Remember your first day of school? You were scared, you didn’t know anybody, and you didn’t know what was going to happen or what was expected of you.
You may have wanted to go home.
To some extent, your new clients feel the same way. They’re nervous about their case, they don’t know you, and they don’t know what’s going to happen.
Part of your job is to alleviate their fears and doubts and make them feel good about their decision to hire you.
You want them to understand what’s about to happen, what to expect from you, and what you expect from them. You want to equip them to work with you, to help you achieve a good outcome for them.
And you want to set the stage for repeat business and referrals.
You need an on-boarding checklist that spells out what you will do, and when, with links to forms, emails, and lists of things you need to do or tell the new client.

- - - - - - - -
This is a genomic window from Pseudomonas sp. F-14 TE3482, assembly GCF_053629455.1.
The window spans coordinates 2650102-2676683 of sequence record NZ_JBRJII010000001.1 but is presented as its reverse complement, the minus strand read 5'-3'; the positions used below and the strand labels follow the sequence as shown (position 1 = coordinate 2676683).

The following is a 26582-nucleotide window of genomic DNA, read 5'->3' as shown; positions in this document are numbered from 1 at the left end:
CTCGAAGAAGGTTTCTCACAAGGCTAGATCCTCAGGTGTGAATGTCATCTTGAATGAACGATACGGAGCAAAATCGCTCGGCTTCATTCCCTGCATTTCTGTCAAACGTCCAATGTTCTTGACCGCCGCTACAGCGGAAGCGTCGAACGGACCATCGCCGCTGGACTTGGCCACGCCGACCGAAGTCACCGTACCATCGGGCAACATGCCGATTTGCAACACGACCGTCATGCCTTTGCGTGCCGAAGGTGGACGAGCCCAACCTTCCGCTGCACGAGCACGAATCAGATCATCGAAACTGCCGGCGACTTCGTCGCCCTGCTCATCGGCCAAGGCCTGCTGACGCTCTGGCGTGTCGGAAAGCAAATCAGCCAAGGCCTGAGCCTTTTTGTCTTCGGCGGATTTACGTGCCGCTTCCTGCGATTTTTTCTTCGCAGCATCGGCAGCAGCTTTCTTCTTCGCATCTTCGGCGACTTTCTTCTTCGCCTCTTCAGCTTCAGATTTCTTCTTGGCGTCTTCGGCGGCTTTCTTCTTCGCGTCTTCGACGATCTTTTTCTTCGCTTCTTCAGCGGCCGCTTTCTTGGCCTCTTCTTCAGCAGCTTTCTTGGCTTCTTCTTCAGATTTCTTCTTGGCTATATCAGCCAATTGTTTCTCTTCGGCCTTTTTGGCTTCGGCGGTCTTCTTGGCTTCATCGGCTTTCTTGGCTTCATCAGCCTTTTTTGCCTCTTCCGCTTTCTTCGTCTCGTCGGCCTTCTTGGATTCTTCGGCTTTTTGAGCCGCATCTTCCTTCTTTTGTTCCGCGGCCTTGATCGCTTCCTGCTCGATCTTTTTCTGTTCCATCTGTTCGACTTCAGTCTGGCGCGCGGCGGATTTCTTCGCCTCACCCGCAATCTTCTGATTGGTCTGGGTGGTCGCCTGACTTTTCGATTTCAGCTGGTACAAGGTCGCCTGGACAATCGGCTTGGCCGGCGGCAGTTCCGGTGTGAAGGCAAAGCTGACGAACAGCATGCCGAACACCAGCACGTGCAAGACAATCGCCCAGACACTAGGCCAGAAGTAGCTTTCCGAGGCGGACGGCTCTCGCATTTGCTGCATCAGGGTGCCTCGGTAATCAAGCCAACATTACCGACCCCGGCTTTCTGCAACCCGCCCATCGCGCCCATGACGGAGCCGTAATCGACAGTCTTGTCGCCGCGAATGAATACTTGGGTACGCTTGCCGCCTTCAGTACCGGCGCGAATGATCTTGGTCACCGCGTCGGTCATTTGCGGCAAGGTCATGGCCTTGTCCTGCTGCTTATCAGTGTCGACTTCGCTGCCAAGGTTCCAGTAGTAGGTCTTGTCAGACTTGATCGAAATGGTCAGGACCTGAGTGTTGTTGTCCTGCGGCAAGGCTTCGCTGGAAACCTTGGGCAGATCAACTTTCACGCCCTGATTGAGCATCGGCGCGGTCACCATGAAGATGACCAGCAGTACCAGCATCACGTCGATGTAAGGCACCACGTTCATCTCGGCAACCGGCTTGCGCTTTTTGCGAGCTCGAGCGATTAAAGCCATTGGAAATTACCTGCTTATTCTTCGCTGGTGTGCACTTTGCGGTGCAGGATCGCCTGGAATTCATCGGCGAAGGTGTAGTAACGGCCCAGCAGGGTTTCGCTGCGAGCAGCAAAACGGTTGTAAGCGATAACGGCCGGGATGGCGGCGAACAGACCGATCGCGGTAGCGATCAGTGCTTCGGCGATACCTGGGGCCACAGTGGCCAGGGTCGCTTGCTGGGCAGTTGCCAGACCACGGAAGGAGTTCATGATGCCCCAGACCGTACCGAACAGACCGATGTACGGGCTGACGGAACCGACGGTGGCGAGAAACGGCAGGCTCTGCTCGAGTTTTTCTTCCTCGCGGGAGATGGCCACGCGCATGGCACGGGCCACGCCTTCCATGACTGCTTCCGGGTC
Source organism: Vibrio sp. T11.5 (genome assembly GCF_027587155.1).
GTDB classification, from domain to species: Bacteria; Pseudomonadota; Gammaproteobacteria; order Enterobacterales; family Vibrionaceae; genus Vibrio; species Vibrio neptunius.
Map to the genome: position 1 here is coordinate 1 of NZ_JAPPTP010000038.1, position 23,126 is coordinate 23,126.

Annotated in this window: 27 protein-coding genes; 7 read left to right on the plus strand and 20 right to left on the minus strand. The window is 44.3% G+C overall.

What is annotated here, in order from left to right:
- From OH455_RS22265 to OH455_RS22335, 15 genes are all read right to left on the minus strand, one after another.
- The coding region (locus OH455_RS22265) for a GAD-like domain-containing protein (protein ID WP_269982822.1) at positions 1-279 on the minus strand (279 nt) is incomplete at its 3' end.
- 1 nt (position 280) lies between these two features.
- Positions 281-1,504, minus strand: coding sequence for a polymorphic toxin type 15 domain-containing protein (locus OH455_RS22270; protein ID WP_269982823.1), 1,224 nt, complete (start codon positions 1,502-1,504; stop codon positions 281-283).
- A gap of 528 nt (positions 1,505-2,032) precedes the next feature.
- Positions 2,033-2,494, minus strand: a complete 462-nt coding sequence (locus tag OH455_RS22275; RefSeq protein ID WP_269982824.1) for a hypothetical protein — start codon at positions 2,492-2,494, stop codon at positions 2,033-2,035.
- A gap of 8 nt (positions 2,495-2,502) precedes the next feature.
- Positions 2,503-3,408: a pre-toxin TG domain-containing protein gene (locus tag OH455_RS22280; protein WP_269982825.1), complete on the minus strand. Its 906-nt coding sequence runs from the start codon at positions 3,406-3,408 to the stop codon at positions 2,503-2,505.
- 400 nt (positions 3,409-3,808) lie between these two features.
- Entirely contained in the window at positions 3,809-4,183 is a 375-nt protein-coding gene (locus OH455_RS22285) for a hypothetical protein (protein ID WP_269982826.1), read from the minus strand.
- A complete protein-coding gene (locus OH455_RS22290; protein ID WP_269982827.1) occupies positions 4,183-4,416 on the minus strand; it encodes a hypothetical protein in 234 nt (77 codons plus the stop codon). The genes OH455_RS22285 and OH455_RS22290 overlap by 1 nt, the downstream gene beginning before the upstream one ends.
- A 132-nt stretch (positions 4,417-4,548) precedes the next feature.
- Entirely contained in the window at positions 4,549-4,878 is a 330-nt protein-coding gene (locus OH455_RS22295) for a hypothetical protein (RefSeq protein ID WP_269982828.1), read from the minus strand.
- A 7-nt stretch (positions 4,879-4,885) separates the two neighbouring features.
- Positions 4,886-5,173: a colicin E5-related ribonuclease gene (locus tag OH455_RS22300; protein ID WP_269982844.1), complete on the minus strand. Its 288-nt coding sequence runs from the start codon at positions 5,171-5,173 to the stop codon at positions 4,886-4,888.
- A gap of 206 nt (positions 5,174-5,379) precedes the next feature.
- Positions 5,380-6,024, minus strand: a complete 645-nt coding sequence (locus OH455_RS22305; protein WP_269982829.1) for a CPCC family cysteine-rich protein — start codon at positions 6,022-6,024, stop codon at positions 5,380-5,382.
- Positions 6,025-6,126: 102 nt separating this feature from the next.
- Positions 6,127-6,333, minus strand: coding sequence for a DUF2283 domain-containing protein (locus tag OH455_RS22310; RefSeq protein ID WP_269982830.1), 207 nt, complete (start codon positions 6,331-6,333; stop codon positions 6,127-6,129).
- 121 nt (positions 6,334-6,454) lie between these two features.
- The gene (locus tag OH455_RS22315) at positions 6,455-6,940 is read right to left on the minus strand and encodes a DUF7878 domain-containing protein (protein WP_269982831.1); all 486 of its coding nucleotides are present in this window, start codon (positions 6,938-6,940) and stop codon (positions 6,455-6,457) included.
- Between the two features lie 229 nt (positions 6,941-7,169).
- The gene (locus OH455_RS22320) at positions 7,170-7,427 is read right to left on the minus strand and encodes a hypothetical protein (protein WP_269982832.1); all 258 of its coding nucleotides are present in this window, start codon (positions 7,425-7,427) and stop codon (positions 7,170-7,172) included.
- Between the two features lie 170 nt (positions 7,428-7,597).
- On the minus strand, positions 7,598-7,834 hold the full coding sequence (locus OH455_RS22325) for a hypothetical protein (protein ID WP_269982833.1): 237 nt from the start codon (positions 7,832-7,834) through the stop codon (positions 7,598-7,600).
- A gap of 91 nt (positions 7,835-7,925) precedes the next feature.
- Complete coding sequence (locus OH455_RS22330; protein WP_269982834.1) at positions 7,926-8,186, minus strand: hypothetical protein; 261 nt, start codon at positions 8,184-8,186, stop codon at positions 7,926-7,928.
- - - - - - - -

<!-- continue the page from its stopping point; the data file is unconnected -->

- Introduce yourself, your staff, and your partners
- Learn about their family, their employees, their other advisers
- Inquire about other possible legal issues
- Provide information about their case–the law, the procedure, the timetable, and the process you follow
- Answer their FAQs
- Orient them to the tools and processes you use to communicate with your clients (and ask them which apps or methods they prefer)
- Give them a “tour” of your office and/or a virtual tour of your website and the resources available to them
- Educate them about “what else” you do, ie., other services, practice areas
- Provide reports, referral cards, etc., they can hand out
- Provide exemplars of positive reviews you’ve received and links to sites where they can leave one if they’re happy with your work
- Give them homework, to get them involved in the process
- Send a thank you note, a welcome gift, and add their birthday to your card list
Your checklist should encompass what you will say and do at their first appointment and thereafter.
Your clients are your most valuable asset. A checklist can ensure you continue to invest in them.